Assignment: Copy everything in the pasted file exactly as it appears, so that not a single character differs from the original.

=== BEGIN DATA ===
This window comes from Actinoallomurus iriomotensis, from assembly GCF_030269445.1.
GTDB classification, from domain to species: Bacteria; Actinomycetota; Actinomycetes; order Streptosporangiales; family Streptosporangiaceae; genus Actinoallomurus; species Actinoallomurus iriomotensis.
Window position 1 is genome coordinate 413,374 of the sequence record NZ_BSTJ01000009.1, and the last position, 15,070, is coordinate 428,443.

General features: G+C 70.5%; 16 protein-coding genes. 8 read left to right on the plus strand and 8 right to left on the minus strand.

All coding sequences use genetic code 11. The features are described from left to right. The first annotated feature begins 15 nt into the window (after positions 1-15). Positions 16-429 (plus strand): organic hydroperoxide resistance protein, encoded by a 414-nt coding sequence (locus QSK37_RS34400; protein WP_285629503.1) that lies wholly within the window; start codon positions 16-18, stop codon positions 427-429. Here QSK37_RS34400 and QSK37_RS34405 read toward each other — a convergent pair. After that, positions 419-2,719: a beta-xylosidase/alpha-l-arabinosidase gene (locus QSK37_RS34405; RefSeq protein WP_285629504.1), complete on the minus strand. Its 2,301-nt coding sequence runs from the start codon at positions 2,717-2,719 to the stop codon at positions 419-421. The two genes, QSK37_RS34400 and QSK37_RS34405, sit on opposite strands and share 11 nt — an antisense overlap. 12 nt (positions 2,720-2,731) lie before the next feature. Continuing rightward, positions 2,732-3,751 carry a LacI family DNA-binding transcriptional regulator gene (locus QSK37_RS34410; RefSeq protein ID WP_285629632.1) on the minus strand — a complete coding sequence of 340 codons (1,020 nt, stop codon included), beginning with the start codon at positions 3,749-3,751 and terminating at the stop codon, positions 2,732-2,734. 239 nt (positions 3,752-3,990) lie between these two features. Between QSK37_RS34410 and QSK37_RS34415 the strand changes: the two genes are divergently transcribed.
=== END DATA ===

This window comes from Actinoallomurus iriomotensis, from assembly GCF_030269445.1.
GTDB classification, from domain to species: Bacteria; Actinomycetota; Actinomycetes; order Streptosporangiales; family Streptosporangiaceae; genus Actinoallomurus; species Actinoallomurus iriomotensis.
Window position 1 is genome coordinate 413,374 of the sequence record NZ_BSTJ01000009.1, and the last position, 15,070, is coordinate 428,443.

General features: G+C 70.5%; 16 protein-coding genes. 8 read left to right on the plus strand and 8 right to left on the minus strand.

All coding sequences use genetic code 11. The features are described from left to right. The first annotated feature begins 15 nt into the window (after positions 1-15). Positions 16-429 (plus strand): organic hydroperoxide resistance protein, encoded by a 414-nt coding sequence (locus QSK37_RS34400; protein WP_285629503.1) that lies wholly within the window; start codon positions 16-18, stop codon positions 427-429. Here QSK37_RS34400 and QSK37_RS34405 read toward each other — a convergent pair. After that, positions 419-2,719: a beta-xylosidase/alpha-l-arabinosidase gene (locus QSK37_RS34405; RefSeq protein WP_285629504.1), complete on the minus strand. Its 2,301-nt coding sequence runs from the start codon at positions 2,717-2,719 to the stop codon at positions 419-421. The two genes, QSK37_RS34400 and QSK37_RS34405, sit on opposite strands and share 11 nt — an antisense overlap. 12 nt (positions 2,720-2,731) lie before the next feature. Continuing rightward, positions 2,732-3,751 carry a LacI family DNA-binding transcriptional regulator gene (locus QSK37_RS34410; RefSeq protein ID WP_285629632.1) on the minus strand — a complete coding sequence of 340 codons (1,020 nt, stop codon included), beginning with the start codon at positions 3,749-3,751 and terminating at the stop codon, positions 2,732-2,734. 239 nt (positions 3,752-3,990) lie between these two features. Between QSK37_RS34410 and QSK37_RS34415 the strand changes: the two genes are divergently transcribed.